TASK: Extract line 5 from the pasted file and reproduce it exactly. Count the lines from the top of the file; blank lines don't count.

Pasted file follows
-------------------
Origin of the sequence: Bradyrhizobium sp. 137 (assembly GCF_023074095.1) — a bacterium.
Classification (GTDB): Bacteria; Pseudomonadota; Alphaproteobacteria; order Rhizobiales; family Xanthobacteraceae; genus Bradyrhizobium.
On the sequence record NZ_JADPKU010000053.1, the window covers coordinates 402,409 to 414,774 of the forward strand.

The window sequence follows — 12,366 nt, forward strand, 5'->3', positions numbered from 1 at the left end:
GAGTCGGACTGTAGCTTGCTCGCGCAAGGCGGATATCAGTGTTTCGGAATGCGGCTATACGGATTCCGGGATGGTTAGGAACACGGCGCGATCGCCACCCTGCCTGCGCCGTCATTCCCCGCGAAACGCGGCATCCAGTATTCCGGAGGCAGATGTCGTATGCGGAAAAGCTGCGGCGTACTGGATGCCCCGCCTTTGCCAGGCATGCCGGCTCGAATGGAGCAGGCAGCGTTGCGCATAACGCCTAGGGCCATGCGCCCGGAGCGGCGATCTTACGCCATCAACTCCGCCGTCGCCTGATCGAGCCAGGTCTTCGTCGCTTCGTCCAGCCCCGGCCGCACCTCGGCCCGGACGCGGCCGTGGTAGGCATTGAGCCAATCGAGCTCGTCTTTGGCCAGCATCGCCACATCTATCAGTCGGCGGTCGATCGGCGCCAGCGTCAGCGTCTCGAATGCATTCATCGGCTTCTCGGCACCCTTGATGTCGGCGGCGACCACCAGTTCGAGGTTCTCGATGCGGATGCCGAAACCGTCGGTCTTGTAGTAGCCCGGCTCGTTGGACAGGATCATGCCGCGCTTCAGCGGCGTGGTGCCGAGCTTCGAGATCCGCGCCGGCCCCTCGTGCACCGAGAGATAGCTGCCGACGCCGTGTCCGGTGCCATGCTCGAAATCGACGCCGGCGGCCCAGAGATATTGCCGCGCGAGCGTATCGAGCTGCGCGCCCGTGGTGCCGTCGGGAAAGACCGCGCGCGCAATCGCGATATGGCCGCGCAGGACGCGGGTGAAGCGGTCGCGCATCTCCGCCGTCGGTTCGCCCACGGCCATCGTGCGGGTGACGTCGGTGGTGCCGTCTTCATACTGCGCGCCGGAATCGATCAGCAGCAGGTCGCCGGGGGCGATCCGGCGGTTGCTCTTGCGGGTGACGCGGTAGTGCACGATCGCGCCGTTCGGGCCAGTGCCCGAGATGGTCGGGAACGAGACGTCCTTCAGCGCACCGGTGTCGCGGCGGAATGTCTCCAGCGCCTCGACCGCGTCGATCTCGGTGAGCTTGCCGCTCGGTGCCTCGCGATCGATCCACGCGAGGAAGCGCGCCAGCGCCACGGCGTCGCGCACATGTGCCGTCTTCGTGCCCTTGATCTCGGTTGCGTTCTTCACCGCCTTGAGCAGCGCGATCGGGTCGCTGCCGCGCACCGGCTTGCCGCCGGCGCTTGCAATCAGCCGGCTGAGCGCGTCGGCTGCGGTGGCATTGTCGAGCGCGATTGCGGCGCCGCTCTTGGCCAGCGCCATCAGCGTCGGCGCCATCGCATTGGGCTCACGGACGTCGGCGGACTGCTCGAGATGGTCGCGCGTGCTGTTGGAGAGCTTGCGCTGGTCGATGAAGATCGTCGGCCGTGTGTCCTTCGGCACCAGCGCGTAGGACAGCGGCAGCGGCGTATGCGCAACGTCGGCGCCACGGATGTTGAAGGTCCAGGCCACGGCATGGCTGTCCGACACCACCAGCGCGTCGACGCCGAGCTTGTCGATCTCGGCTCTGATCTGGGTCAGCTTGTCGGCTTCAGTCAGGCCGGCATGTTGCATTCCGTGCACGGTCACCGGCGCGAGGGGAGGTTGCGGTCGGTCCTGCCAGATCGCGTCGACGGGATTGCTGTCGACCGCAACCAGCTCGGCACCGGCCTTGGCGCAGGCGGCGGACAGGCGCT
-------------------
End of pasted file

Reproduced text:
GAGTCGGACTGTAGCTTGCTCGCGCAAGGCGGATATCAGTGTTTCGGAATGCGGCTATACGGATTCCGGGATGGTTAGGAACACGGCGCGATCGCCACCCTGCCTGCGCCGTCATTCCCCGCGAAACGCGGCATCCAGTATTCCGGAGGCAGATGTCGTATGCGGAAAAGCTGCGGCGTACTGGATGCCCCGCCTTTGCCAGGCATGCCGGCTCGAATGGAGCAGGCAGCGTTGCGCATAACGCCTAGGGCCATGCGCCCGGAGCGGCGATCTTACGCCATCAACTCCGCCGTCGCCTGATCGAGCCAGGTCTTCGTCGCTTCGTCCAGCCCCGGCCGCACCTCGGCCCGGACGCGGCCGTGGTAGGCATTGAGCCAATCGAGCTCGTCTTTGGCCAGCATCGCCACATCTATCAGTCGGCGGTCGATCGGCGCCAGCGTCAGCGTCTCGAATGCATTCATCGGCTTCTCGGCACCCTTGATGTCGGCGGCGACCACCAGTTCGAGGTTCTCGATGCGGATGCCGAAACCGTCGGTCTTGTAGTAGCCCGGCTCGTTGGACAGGATCATGCCGCGCTTCAGCGGCGTGGTGCCGAGCTTCGAGATCCGCGCCGGCCCCTCGTGCACCGAGAGATAGCTGCCGACGCCGTGTCCGGTGCCATGCTCGAAATCGACGCCGGCGGCCCAGAGATATTGCCGCGCGAGCGTATCGAGCTGCGCGCCCGTGGTGCCGTCGGGAAAGACCGCGCGCGCAATCGCGATATGGCCGCGCAGGACGCGGGTGAAGCGGTCGCGCATCTCCGCCGTCGGTTCGCCCACGGCCATCGTGCGGGTGACGTCGGTGGTGCCGTCTTCATACTGCGCGCCGGAATCGATCAGCAGCAGGTCGCCGGGGGCGATCCGGCGGTTGCTCTTGCGGGTGACGCGGTAGTGCACGATCGCGCCGTTCGGGCCAGTGCCCGAGATGGTCGGGAACGAGACGTCCTTCAGCGCACCGGTGTCGCGGCGGAATGTCTCCAGCGCCTCGACCGCGTCGATCTCGGTGAGCTTGCCGCTCGGTGCCTCGCGATCGATCCACGCGAGGAAGCGCGCCAGCGCCACGGCGTCGCGCACATGTGCCGTCTTCGTGCCCTTGATCTCGGTTGCGTTCTTCACCGCCTTGAGCAGCGCGATCGGGTCGCTGCCGCGCACCGGCTTGCCGCCGGCGCTTGCAATCAGCCGGCTGAGCGCGTCGGCTGCGGTGGCATTGTCGAGCGCGATTGCGGCGCCGCTCTTGGCCAGCGCCATCAGCGTCGGCGCCATCGCATTGGGCTCACGGACGTCGGCGGACTGCTCGAGATGGTCGCGCGTGCTGTTGGAGAGCTTGCGCTGGTCGATGAAGATCGTCGGCCGTGTGTCCTTCGGCACCAGCGCGTAGGACAGCGGCAGCGGCGTATGCGCAACGTCGGCGCCACGGATGTTGAAGGTCCAGGCCACGGCATGGCTGTCCGACACCACCAGCGCGTCGACGCCGAGCTTGTCGATCTCGGCTCTGATCTGGGTCAGCTTGTCGGCTTCAGTCAGGCCGGCATGTTGCATTCCGTGCACGGTCACCGGCGCGAGGGGAGGTTGCGGTCGGTCCTGCCAGATCGCGTCGACGGGATTGCTGTCGACCGCAACCAGCTCGGCACCGGCCTTGGCGCAGGCGGCGGACAGGCGCT